[00:23:02] Marcus Maier-Krug: Was very, very similar in Germany and it was quite a negative takeaway from many financial sponsors. And so that’s why I think that model is not ideal. You want to have the same partner. But on top of that, I think the reason it’s useful and the reason why we like to do it with the existing deal team rather than a separate team is also the familiarity that you have and the knowledge that you build up on the market and on the business when you’re doing your due diligence. There’s a real benefit to reading through thousands of pages of due diligence, doing these due diligence calls with third parties, meeting the management team. You build up a knowledge base of what this company does, who their competitors are, what the dynamics in the market are. So when something happens, you can better assess what that means and that allows you to take better decisions. And the third aspect to that is if you keep it with the same deal team, they’ve probably built up a relationship with the management team since the due diligence process and into the portfolio monitoring process, which is something we major on. So it allows you to have a very close dialogue with the management team and rather than waiting passively for a problem to appear, you have the proactive ability. And again, this is very different from the liquid market where you’re 2% of a giant syndicate. You have zero connection to management. You get a management presentation once a year on the budget and that’s it. And in our model, because we’re so important and because we’ve built up this relationship with the management, we can phone up the CEO anytime we want and we can say, hey, we’ve been seeing that material prices have been drastically increasing. How is that going to affect you going forward? What does that mean for your business? And they can explain that to us. They have no obligation to do that, there’s no legal obligation to that. But we’ve built a relationship with them which allows us to then react far more proactively than just sitting there passively and waiting for something to happen.

The final point is if you unfortunately do have to go into a situation where it becomes a very heavy restructuring, there are certain jurisdictions and it is very jurisdictional based. Enforcement law is very jurisdictional based, where management plays an outsized role. So in certain jurisdictions, like France or particularly Germany, you have fiduciary duties by management teams to place a business in insolvency if they believe the business is at risk. And the worst thing that can happen to you is to be in the middle of a discussion, of a restructuring discussion and we all think we can get to a positive outcome, but management gets nervous and they decide to file for insolvency.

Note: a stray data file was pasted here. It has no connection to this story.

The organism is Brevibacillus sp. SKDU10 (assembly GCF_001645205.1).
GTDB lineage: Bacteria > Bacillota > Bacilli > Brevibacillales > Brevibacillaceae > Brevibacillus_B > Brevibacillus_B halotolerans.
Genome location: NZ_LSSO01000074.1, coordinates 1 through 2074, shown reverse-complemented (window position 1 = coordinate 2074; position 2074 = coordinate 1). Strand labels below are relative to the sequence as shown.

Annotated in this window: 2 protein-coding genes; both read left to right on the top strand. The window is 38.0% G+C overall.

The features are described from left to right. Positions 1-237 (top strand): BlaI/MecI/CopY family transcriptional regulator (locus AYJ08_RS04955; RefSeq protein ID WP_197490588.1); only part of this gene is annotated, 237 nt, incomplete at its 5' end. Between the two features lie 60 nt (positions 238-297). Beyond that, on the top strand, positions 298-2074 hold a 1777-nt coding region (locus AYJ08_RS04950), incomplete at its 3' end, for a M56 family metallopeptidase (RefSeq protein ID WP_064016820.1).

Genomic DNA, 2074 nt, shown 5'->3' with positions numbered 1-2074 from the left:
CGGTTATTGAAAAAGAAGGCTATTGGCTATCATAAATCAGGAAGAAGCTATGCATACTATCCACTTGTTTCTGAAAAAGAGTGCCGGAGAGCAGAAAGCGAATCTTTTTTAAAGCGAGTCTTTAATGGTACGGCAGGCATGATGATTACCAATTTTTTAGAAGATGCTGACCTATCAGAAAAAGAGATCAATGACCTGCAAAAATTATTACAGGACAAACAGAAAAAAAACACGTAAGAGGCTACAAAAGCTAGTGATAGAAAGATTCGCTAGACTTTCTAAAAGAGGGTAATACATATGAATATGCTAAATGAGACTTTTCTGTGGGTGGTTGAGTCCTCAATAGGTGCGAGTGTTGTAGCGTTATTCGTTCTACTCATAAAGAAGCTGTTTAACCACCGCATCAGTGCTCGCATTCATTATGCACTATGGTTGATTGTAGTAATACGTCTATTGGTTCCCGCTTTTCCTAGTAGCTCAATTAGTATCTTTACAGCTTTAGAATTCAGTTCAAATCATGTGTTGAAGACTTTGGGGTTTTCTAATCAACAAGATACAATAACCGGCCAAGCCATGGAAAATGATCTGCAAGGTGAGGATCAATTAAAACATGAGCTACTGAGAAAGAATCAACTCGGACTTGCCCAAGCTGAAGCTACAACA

And so that advantage of being able to speak to them, to know them personally and reassure them that we’re going to come to a positive solution and support the business that helps preserve value for everyone.

[00:25:56] Ross Butler: So I’ve been thinking about what’s the alpha in private credit because it’s quite obvious to some degree in private equity that private equity firms are different in what they do. It wasn’t obvious to me before we started talking what was different in private credit, but now it is more obvious. And it seems to me it’s subtler, it’s more nuanced, and it’s about kind of taking the time, because it sounds like you could do a lot of what you do through basically just signing off and box ticking. And there’s a world of difference between that and actually being, I guess, diligent, properly diligent. Is that where your alpha comes from? And in addition, let’s talk a little bit about Arkmont and your culture because that’s going to be embedded.

[00:26:37] Marcus Maier-Krug: So I think that it is one of the major drivers and one of the major drivers for our success certainly has been the investment mindset of the team. That’s very important. If you look at the senior profiles within our team, they’re always from an investment background. They’re not bankers. So they think of investments differently. They think about a position where you’re negotiating a deal and you own that risk for an extended period of time, three years, maybe even seven years. These tend to be seven year deals. So it’s a very different mindset of looking at things and it also changes the way that you think about solutions to problems.